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Re: Comments on "draft-duffield-framework-papame-00"

Hi Sonia,

On filtering vs 1 in N sampling:  I agree that 1 in N sampling
is needed.  It is especially helpful for tasks that involve
"learning;" e.g., top ten traffic volumes.  Filtering is helpful
when you know what you are looking for and can then install an
appropriate filter; e.g., source addresses from a given netblock
for billing purposes.   It can track the associated volume then
with higher fidelity than the sampling.   Ideally, one would run
sampling and some filtering in parallel.

-- Albert Greenberg
On Fri,
Feb 2002, Sonia Panchen

> As I understand it "A Framework for Passive Packet Measurement" is a
> starting point for network equipment vendors, software developers, and
> xSPs
> to agree on a a set of capabilities that would be useful for providing
> the
> network traffic monitoring and analysis required for operational network
> management tasks.
> As such it describes a number of interesting goals, philosophies,
> specifically:
> Provision of reliable, detailed, timely traffic measurements
> Promotion of widespread embedded traffic measurement mechanisms by
> defining
> simple and cost effective monitoring techniques.
> Pervasive measurement technology with consistent and well defined
> interfaces
> will encourage development of a broad spectrum of applications that make
> use
> of this data.
> As a network traffic monitoring and analysis software vendor, InMon
> Corp. is
> very interested in promoting standard measurement functionality in
> switching
> ASICs so that network hardware is capable of providing basic information
> in
> a consistent format. Some of the techniques mentioned are consistent
> with a
> technology (sFlow RFC 3176) that we have developed and successfully
> deployed
> in large scale enterprise and xSP environments, specifically:
> Selection of packets for measurement: random 1 in N count-based sampling
> Measurement export mechanism: unreliable, stateless - each exported
> packet
> is self contained
> Content and format of exported data: eg Data export packet specification
> which includes packet header, router state parameters, and sampling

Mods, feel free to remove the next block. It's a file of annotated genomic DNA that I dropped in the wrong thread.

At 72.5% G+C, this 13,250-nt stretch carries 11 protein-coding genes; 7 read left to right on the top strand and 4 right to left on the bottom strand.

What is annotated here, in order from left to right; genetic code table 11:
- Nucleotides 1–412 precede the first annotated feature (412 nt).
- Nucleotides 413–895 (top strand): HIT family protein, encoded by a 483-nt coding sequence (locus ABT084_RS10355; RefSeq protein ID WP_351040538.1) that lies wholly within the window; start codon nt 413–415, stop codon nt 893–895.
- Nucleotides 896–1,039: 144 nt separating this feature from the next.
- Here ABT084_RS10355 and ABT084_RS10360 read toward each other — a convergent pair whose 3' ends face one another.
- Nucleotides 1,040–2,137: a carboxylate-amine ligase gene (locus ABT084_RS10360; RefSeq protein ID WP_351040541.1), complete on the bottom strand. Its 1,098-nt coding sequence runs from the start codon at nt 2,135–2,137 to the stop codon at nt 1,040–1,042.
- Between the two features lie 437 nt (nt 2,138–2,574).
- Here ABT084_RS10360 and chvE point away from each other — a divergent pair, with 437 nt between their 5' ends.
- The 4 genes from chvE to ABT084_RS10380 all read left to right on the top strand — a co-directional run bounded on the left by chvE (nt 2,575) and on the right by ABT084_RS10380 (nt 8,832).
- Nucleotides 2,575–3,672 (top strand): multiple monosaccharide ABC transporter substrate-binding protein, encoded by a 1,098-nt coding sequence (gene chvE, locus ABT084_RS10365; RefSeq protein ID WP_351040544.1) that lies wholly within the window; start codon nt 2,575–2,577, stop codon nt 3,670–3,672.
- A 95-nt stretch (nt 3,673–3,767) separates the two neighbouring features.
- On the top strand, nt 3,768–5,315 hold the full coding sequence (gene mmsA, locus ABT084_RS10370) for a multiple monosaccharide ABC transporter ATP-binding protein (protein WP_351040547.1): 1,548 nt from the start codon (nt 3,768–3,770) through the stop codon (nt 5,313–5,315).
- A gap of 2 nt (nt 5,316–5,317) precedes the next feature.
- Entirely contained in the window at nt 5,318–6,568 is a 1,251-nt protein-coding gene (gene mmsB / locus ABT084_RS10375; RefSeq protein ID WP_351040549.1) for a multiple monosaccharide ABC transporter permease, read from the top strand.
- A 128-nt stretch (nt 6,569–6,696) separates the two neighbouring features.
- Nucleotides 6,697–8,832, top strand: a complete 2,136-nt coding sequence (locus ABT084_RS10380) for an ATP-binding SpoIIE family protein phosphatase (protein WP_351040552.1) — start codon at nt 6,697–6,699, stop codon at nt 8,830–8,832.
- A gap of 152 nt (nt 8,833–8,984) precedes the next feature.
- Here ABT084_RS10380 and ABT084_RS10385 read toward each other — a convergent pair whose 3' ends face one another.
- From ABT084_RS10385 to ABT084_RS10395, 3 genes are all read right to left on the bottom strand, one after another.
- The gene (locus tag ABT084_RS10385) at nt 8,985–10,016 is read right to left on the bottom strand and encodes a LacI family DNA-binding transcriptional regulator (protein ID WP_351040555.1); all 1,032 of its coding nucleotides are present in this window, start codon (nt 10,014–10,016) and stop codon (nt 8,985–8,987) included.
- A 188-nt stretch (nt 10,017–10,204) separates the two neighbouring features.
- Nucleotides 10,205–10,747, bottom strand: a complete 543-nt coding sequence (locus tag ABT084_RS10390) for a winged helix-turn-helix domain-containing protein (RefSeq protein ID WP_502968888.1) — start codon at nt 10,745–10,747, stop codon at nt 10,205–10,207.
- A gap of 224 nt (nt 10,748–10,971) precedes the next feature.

> process
> information for scaling.
> For the applications that we have been interested in (operational
> control:
> congestion contol, troubleshooting, security threat characterization,
> accounting for capacity planning and billing etc., routing policy
> optimization) we have not found a need for filtering and hashing for
> packet
> selection and so cannot comment on these techniques. We have also found
> that, for our applications, with a measurement and analysis system
> design
> based on 1 in N random sampling with immediate forwarding of the data,
> an
> unreliable data export mechanism is ideal. Such a system has many
> benefits.
> For example it provides detailed, reliable, and timely information, is
> cost
> effective for embedded implementation, and has low network overhead.
> It seems that PSAMP could make a significant contribution by building
> concensus on basic mechanisms that should be incorporated in ASICs (eg
> sampling, filtering and hashing algorithms) and how they are specified
> and
> parameterised.
> The filtering, sampling and hashing functions are somewhat orthogonal to
> the
> data export functions. You could export sampled, filtered, and hashed
> data
> using any of the existing flow export protocols (e.g. IPFIX, NetFlow,
> RTFM, sFlow etc). There are many applications for sampled data and the
> variety of export protocols reflects these different objectives.
> Sonia Panchen
> InMon Corp
> sonia_panchen@inmon.com
> --
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Albert Greenberg; AT&T Labs-Research; Florham Park, NJ 07932-0971

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